Fri, Dec 16, 2011 - Page 1 News List

2012 ELECTIONS: SID probe may influence voters, legal experts say

EXPLANATIONS:Officials familiar with the SID case said one aim was to find out why the NDF refused to fund one anti-AIDS firm but agreed to fund Yu Chang

By Yang Kuo-wen and Lin Ching-chuan  /  Staff Reporters

The Supreme Prosecutors’ Office Special Investigation Division’s (SID) investigation into files relating to Yu Chang Biologics Co (宇昌生技股份有限公司), now known as TaiMed Biologics Co (中裕新藥股份有限公司), allegedly involving Democratic Progressive Party (DPP) presidential candidate Tsai Ing-wen (蔡英文), could influence elections because of the political sensitivity of the issue, legal experts said.

Chinese Nationalist Party (KMT) lawmakers accuse Tsai of manipulating the National Development Fund’s (NDF) investments in TaiMed when she was vice premier in 2007. She served as the chairperson of the biotech company several months after she stepped down from her post in May 2007.

While the DPP has accused the KMT of using the case to smear Tsai and undermine her chances of winning the presidential election, Council for Economic Planning and Development Minister Christina Liu (劉憶如) on Wednesday said that the SID had a day earlier retrieved documents relating to the Yu Chang Biologics case.

According to Liu, the SID also took paperwork relating to two other companies — Taiwan Biopharmaceuticals Co (南華生技), which applied for NDF funding in 2005-2007, and TaiMed Biotech Fund (台懋生技創投), which applied for NDF funding in 2007-2008 — that the prosecution said could have links to the Yu Chang deal.

Taiwan Biopharmaceuticals Co was to be a pharmaceutical company founded in Taiwan by Tanox — a US-based biopharmaceutical company — chairperson Nancy Chang (唐南珊) and then-Euroc Venture Capital Co chairman Kao Yu-jen (高育仁) for the research and development of the TNX-355 drug.

TNX-355 is an anti-AIDS drug that may prevent HIV from breaching the immune system.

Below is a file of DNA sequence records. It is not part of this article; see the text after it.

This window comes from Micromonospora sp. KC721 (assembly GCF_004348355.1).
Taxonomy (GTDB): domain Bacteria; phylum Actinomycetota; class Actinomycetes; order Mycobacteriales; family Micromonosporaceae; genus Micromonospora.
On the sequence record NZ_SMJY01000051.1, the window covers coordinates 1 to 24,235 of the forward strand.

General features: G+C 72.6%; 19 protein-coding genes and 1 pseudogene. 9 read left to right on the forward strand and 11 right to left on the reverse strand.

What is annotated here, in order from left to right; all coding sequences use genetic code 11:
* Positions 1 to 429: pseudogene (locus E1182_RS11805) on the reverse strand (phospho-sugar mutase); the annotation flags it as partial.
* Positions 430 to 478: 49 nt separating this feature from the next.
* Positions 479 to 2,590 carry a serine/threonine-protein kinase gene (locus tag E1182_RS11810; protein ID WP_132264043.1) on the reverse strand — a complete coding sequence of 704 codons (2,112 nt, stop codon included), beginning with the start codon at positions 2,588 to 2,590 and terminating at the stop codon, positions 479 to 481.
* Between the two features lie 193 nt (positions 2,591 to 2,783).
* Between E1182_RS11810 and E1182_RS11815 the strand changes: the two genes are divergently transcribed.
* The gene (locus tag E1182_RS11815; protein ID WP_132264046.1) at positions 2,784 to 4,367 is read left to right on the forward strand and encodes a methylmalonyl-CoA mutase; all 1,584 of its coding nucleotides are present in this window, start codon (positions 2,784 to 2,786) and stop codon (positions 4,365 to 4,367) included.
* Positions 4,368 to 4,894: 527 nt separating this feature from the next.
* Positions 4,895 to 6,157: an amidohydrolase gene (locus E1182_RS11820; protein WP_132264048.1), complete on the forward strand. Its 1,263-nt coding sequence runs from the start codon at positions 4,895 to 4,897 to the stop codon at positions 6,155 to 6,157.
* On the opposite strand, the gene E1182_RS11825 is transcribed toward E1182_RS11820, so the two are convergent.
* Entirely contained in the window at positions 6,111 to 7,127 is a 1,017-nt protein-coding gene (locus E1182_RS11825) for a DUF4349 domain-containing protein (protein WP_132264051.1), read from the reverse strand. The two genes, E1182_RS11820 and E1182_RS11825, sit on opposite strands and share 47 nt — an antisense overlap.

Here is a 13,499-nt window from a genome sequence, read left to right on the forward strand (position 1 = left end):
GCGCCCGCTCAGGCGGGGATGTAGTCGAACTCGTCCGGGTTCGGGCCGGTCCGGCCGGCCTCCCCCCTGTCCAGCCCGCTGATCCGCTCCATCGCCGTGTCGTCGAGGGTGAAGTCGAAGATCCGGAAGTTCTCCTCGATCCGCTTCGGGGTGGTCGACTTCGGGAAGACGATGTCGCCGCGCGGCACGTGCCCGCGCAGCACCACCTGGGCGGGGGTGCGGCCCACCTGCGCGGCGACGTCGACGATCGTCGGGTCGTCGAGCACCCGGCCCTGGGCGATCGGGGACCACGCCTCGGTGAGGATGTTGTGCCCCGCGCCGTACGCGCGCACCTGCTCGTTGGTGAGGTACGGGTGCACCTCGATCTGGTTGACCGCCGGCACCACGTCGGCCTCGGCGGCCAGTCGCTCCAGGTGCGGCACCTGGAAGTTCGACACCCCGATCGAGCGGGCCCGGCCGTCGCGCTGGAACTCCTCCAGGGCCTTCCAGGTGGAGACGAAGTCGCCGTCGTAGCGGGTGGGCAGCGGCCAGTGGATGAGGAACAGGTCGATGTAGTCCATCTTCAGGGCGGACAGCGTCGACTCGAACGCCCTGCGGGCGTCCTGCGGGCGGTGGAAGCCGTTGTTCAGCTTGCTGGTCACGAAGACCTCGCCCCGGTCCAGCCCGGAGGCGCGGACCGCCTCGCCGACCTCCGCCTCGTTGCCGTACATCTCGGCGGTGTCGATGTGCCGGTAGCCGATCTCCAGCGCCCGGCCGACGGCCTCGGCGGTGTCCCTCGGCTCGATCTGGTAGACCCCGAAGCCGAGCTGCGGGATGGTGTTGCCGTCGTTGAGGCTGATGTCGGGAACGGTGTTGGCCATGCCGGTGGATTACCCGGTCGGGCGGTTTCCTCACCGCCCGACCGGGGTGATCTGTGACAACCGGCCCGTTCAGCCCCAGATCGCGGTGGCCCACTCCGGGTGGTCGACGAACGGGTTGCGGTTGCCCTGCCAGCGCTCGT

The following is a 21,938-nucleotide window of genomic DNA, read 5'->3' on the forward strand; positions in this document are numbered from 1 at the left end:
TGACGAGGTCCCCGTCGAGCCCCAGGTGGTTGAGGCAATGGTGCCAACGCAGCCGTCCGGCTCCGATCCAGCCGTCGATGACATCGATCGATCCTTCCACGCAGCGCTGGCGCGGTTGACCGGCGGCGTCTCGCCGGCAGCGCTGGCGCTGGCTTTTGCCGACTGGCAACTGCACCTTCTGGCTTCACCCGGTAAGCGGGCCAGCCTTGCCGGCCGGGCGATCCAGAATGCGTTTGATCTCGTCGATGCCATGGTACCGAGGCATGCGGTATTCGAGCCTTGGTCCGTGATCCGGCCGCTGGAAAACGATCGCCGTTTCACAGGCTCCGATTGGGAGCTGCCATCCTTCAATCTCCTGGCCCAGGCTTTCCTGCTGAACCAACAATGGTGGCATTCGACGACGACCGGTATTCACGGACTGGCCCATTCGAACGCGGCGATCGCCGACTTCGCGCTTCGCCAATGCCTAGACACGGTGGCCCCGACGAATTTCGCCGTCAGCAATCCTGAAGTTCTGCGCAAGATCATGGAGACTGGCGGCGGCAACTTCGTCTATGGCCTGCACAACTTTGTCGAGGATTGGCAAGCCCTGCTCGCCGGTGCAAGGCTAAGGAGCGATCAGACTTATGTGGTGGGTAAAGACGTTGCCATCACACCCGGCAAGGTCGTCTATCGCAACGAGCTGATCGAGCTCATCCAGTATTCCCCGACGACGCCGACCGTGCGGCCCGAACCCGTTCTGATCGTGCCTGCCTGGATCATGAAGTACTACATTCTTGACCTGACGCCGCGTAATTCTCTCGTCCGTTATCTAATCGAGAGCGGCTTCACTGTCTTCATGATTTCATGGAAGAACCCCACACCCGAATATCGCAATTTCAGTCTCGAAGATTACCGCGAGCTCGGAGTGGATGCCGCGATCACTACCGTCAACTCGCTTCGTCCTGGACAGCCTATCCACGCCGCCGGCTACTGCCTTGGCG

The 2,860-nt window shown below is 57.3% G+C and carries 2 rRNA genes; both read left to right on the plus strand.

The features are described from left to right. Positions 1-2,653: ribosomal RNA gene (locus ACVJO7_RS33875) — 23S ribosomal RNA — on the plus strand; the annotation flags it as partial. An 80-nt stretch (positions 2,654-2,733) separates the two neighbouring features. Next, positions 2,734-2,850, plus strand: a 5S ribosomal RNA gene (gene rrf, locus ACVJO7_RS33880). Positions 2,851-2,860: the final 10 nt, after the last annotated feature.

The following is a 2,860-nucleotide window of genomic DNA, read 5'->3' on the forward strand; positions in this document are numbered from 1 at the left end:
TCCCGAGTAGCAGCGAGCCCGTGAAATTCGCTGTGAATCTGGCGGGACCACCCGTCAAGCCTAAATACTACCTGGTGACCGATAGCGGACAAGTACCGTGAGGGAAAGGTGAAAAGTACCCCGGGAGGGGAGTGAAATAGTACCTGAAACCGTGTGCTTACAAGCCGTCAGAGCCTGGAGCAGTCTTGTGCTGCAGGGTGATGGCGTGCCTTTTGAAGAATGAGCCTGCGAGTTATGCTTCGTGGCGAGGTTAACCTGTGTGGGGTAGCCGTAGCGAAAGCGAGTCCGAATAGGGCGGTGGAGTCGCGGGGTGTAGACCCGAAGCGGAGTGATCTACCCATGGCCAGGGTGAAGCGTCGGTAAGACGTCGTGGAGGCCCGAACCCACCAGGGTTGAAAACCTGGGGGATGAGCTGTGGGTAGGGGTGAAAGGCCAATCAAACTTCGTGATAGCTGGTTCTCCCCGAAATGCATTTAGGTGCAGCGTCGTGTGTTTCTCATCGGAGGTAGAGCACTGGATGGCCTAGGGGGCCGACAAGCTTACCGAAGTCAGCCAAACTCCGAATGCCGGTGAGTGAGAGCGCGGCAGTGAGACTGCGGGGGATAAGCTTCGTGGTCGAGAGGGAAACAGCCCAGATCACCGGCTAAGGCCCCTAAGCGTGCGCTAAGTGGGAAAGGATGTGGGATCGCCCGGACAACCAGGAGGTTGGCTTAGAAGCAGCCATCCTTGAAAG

Officials familiar with the SID operation said the main point of the investigation was to clarify why the NDF refused Taiwan Biopharmaceuticals’ TNX-355 funding request, but provided funding to Yu Chang, which was importing and developing a similar drug from the US drug giant Genentech and later acquired Tanox in 2007.

The officials said another factor that raised suspicion was TaiMed Biotech Fund holding three seats on the board of directorate, while in terms of funding, TaiMed only invested NT$70 million (US$2.3 million), while Mega Bank invested NT$300 million, E.Sun Fund and China Synthetic Rubber Co both invested NT$200 million and Yi Tai Fund Co (宜泰投資股份有限公司) invested NT$330 million.

Officials asked how TaiMed received three seats while investing the least amount of money, adding that the SID aimed to clarify whether the TaiMed Biotech Fund’s application was eligible under the Biotech and New Pharmaceutical Development Statute (生技新藥產業發展條例), why the NDF approved an investment of NT$875 million in TaiMed Biotech Fund and whether the funding process of the NDF’s investment in Yu Chan was legal.

The SIP said yesterday it would handle the case strictly according to the law.

“We are colorless, neither blue nor green,” SIP spokesman Chen Hung-ta (陳宏達) said in response to press queries on the SIP’s move on Tuesday.

“Seizing the relevant files is necessary to collect all the evidence, prevent it from being destroyed or forged, and allow the truth to be discovered later,” Chen said, but stopped short of saying the SIP has officially launched a probe into the case.

Both the KMT and DPP have exchanged rhetorical fire over the issue, which has flared up just one month before the Jan. 14 presidential election.

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